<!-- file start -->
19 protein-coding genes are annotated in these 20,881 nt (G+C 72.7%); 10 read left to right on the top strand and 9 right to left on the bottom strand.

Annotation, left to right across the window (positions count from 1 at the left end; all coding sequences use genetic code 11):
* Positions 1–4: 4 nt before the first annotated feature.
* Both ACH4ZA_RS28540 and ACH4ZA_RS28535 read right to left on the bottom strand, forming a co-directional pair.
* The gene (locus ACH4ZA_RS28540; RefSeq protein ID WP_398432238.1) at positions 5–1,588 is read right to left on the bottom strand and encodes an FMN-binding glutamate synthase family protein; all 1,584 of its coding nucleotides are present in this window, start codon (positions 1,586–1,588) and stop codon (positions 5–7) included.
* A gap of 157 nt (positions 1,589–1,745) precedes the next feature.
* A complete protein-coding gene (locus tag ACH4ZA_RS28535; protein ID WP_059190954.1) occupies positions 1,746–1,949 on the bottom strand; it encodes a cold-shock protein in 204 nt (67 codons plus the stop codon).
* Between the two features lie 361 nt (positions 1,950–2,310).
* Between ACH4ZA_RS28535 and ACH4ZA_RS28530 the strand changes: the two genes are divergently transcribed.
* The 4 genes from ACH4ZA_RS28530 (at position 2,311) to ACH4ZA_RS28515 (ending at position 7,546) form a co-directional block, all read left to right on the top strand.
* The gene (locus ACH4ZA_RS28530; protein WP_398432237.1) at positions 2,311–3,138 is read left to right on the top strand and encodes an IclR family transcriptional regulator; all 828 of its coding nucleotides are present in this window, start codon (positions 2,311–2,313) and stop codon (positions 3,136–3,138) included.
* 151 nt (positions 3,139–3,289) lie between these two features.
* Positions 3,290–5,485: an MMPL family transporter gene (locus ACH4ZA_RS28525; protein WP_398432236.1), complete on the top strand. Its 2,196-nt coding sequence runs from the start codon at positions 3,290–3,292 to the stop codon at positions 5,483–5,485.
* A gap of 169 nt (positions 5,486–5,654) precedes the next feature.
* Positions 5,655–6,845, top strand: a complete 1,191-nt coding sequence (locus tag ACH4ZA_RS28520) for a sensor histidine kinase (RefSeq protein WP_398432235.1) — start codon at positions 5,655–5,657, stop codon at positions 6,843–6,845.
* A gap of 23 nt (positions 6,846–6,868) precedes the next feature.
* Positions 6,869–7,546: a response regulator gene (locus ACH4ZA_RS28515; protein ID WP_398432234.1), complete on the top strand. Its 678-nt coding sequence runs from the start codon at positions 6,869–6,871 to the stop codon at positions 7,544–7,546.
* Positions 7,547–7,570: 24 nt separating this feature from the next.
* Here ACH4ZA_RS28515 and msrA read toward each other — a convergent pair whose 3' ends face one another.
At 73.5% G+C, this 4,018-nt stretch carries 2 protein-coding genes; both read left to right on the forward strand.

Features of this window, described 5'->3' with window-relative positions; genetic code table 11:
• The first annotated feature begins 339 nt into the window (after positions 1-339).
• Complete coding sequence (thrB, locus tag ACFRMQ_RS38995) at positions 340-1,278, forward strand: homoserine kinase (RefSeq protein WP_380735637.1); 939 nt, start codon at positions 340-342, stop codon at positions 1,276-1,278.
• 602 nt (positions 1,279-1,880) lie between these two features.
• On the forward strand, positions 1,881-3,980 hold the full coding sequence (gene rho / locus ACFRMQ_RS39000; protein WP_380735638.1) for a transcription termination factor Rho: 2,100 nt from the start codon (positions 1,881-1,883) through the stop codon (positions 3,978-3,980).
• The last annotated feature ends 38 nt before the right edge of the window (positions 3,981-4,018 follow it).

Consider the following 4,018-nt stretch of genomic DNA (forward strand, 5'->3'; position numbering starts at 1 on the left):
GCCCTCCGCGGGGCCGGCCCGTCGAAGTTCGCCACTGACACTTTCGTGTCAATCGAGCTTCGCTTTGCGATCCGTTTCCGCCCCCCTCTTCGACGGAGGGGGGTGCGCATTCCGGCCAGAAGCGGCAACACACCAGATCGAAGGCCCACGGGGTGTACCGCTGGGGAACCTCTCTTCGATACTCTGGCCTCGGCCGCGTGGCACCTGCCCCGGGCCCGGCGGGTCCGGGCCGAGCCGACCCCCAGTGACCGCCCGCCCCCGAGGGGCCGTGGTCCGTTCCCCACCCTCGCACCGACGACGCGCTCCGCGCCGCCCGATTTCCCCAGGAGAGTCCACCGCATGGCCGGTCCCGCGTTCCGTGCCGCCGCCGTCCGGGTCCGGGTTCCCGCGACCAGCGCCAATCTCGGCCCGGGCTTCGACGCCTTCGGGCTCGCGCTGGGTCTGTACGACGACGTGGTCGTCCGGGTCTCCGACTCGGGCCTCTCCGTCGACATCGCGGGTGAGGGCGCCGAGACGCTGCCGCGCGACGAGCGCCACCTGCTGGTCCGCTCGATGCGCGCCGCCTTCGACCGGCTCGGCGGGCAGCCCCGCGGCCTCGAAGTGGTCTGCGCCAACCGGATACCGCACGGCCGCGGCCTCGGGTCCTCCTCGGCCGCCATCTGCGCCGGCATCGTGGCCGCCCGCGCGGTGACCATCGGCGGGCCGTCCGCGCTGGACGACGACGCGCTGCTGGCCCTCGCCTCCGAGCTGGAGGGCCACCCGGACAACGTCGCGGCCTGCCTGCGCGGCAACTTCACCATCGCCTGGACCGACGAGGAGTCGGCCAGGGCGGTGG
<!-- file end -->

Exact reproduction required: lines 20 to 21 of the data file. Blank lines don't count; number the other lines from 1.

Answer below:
At 73.5% G+C, this 4,018-nt stretch carries 2 protein-coding genes; both read left to right on the forward strand.

Features of this window, described 5'->3' with window-relative positions; genetic code table 11: